It’s generally agreed that there are three main delivery models in cloud computing: Infrastructure as a Service (IaaS), Platform as a Service (PaaS), and Software as a Service (SaaS). In this article, we’ll be taking a closer look at each of these concepts, and an emerging technology (Container as a Service, or CaaS) to which they are related.
Software as a Service or SaaS is a cloud-based software distribution model whereby a third-party provider hosts application and makes them available to subscribers over the internet. The annual or monthly subscription fee for a SaaS system will typically include applications, software licensing, support, and most other fees.
SaaS in cloud computing eliminates the need for organizations to install and run applications on their own computers or in their own data centers. This frees them from the expense of acquiring, managing, and maintaining hardware, and does away with the need for individual software licensing installation, and support. SaaS in cloud computing currently accounts for approximately 24% of all enterprise workloads.
Salesforce, Oracle, SAP, Intuit, and Microsoft are some of the leading SaaS providers.
The hosted application management aspect of SaaS is similar to the role of an application service provider (ASP), where the provider hosts their client’s software and delivers it to approved end-users via the internet.
There’s also a SaaS model that operates in a similar manner to software on demand. Here, the SaaS provider gives customers network-based access to a single copy of an application, which is created specifically for SaaS distribution. The source code for this application is the same for all customers, who receive the same upgrades when new features or tools are rolled out.
SaaS in cloud computing customers can generally rely on their provider to automatically perform updates and patch management. This reduces the burden on in-house IT staff.
SaaS in cloud computing applications cover general business technologies such as email, customer relationship management (CRM), sales management, finance management, human resource management (HRM), billing, and collaboration. Using application programming interfaces (APIs), organizations can integrate SaaS applications with other software, such as in-house apps.
SaaS gives customers the option to scale their software deployments on demand, gaining access to more or fewer services and features. Users can access SaaS applications from any internet-enabled device or location.
Depending on the service level agreement (SLA) of the SaaS model, customer data may be stored locally, in the cloud, or both locally and in the cloud. Most vendors still place data in the legal possession of the end-user, but before signing up, it’s advisable to study the service contract, to understand exactly how your data will be used.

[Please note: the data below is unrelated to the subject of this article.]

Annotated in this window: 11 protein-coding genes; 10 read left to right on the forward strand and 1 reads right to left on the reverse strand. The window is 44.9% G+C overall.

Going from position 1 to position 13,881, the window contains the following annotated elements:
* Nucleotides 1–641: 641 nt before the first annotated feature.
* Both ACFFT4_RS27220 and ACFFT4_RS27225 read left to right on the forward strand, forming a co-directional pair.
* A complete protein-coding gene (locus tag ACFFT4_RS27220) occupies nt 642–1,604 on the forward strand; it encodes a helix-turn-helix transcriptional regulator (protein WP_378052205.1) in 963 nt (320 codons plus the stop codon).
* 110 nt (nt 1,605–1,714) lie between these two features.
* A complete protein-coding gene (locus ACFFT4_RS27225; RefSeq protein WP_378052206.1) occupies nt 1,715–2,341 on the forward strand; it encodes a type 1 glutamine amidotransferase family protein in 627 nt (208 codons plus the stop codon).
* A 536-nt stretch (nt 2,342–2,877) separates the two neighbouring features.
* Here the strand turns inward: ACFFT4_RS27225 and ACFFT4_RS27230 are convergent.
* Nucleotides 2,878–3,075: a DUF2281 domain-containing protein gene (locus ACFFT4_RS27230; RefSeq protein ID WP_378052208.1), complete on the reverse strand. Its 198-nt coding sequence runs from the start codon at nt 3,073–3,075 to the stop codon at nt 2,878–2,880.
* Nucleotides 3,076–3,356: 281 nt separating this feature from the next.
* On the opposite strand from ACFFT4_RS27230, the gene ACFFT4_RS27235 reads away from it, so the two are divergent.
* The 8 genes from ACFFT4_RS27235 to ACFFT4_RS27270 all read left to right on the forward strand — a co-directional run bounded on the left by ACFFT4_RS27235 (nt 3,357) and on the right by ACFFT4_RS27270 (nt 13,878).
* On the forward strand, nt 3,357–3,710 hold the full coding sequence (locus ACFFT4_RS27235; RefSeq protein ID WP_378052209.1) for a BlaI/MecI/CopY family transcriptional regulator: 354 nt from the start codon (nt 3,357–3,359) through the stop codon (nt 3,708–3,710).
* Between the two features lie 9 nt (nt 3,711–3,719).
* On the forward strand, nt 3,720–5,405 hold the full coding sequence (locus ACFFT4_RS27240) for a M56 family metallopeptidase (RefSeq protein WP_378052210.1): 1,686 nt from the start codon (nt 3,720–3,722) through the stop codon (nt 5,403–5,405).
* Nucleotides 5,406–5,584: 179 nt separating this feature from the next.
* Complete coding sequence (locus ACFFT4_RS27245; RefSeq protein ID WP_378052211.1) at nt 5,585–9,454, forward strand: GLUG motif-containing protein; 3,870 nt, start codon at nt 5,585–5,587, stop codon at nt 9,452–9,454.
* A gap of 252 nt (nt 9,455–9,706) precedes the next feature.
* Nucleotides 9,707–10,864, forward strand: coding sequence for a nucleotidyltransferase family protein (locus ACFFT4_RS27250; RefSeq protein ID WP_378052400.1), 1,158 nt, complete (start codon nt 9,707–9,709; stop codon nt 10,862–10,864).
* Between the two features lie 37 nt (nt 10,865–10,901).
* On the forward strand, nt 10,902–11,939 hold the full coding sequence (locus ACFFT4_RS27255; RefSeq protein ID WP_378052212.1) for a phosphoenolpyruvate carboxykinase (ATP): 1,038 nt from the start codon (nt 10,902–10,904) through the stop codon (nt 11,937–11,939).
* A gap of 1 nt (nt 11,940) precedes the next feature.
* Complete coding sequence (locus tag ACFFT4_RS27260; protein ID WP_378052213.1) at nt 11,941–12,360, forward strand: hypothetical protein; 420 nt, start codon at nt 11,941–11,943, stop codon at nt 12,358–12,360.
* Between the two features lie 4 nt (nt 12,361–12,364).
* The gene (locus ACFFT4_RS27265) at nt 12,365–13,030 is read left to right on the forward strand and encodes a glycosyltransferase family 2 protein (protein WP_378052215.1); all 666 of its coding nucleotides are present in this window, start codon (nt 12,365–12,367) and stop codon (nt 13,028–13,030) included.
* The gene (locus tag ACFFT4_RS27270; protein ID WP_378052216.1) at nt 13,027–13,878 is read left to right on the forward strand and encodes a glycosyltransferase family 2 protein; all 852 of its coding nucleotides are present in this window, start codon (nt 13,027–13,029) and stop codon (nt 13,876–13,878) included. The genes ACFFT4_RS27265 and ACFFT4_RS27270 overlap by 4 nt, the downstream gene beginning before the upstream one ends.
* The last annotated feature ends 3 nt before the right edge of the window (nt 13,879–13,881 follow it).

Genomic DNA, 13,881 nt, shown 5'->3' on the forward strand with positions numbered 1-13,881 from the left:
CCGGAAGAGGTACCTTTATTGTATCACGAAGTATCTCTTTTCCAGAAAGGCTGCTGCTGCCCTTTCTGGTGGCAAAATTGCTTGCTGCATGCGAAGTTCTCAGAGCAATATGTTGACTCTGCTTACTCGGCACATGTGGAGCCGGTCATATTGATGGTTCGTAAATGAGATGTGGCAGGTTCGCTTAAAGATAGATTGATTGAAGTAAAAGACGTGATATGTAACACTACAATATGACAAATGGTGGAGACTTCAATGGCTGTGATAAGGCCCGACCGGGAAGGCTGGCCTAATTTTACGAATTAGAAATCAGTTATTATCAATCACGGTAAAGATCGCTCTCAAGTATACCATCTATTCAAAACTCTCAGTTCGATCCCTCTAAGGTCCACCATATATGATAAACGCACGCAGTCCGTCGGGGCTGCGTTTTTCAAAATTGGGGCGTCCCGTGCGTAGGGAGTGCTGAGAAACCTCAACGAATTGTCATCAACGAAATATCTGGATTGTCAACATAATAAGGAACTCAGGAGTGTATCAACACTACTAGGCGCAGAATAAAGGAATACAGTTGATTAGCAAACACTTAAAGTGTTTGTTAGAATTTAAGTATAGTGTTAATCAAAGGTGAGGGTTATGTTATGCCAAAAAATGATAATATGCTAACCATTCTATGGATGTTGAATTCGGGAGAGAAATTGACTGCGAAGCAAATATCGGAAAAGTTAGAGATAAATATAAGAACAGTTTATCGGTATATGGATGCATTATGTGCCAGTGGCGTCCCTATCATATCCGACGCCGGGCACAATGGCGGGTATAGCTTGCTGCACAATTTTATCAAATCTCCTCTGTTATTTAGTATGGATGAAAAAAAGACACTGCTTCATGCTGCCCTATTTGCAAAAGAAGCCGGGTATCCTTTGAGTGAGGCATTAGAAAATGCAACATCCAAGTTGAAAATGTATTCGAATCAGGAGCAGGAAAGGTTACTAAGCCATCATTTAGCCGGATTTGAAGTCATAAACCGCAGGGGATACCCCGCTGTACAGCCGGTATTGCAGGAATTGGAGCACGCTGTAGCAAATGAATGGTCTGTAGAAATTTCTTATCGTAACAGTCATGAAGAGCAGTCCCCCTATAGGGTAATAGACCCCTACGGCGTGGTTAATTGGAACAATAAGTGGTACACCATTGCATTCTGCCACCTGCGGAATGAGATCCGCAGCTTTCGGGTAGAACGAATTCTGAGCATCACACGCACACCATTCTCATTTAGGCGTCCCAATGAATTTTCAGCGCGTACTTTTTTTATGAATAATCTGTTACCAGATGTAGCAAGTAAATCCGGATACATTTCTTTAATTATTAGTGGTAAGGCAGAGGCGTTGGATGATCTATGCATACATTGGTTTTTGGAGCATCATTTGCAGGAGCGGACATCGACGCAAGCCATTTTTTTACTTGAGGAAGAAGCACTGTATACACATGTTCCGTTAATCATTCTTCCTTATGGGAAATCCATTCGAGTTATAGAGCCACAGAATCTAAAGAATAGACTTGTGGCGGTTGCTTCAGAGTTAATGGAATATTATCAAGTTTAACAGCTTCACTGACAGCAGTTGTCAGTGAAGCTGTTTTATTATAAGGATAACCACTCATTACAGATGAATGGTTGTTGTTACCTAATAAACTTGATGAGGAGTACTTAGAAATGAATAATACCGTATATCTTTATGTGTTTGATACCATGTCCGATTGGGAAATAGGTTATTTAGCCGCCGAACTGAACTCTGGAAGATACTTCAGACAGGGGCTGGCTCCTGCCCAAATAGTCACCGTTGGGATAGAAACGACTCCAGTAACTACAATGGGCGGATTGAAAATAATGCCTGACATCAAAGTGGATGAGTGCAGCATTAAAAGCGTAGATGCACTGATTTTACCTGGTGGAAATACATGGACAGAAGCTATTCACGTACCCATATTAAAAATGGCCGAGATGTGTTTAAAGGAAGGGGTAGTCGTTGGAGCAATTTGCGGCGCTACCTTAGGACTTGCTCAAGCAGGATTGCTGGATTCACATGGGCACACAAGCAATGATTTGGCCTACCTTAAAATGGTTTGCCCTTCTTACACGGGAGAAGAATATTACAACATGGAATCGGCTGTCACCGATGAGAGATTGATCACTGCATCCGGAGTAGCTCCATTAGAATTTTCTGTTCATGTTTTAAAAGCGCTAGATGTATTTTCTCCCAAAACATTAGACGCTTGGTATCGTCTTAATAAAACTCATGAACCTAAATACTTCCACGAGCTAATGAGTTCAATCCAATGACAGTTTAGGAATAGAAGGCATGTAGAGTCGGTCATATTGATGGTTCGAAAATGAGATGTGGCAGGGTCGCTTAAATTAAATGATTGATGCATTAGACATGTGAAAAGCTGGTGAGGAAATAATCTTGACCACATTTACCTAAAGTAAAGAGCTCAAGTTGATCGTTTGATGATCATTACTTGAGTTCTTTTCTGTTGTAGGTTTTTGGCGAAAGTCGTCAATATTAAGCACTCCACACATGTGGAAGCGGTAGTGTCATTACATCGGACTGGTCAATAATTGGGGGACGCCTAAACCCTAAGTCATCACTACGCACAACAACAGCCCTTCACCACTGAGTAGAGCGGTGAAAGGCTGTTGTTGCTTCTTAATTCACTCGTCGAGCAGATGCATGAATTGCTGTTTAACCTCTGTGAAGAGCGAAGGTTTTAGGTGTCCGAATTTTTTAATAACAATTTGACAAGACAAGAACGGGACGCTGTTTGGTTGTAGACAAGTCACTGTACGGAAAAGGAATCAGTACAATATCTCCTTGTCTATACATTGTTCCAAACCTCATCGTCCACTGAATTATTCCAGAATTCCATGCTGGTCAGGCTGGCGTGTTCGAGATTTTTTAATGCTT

Issues can also arise when providers experience service disruptions, impose unwanted changes to their service offerings, or suffer a security breach, making a thorough understanding of the SLA an essential requirement.
What Is Infrastructure as a Service In Cloud Computing?
Infrastructure as a Service or IaaS helps subscribers avoid the cost and complexity of purchasing and managing their own physical servers and IT infrastructure, by allocating virtualized computing resources to the user via the internet. IaaS vendors provide their clients with pay-as-you-go access to storage, networking, servers, and other computing resources in the cloud.
Offerings in an IaaS environment typically include network connections, virtual server space, load balancers, and IP addresses. An IaaS provider usually also offers a range of services to the consumer for supporting their infrastructure components. These may include monitoring, detailed billing, security, load balancing, clustering, and storage services like data backup, replication, and recovery.
IaaS in cloud computing currently has a market share of around 12%. AWS EC2, Rackspace, Google Compute Engine (GCE), Digital Ocean, and Magento 1 Enterprise Edition are leading names in this sector.
Organizations choose IaaS because it’s often easier, quicker, and more cost-efficient to operate a workload on virtualized resources without having to buy, manage, and support the underlying infrastructure.
Generally, IaaS customers pay on a per-use basis, typically by the hour, week, or month. Some vendors also charge customers based on the amount of virtual machine space that they use. This pay-as-you-go model eliminates the capital expenditure of deploying in-house hardware and software.
However, the extremely granular nature of IaaS billing can be a problem for some organizations, and users should closely monitor their IaaS environments and bills to understand how resources are being used and to avoid being charged for unauthorized services. The lack of transparency over the details of an IaaS provider’s own infrastructure configuration and performance can also make systems management and monitoring more difficult for users.
Platform as a Service
In the Platform as a Service (PaaS) cloud computing model, providers rent developers everything they need to build an application: development tools, infrastructure, and operating systems.
An internet connection is all that’s physically required to access PaaS, making it possible for developers to build an entire application in a web browser. Since the development environment isn’t hosted locally, developers can work on an application from anywhere in the world, which enables remote working and collaboration.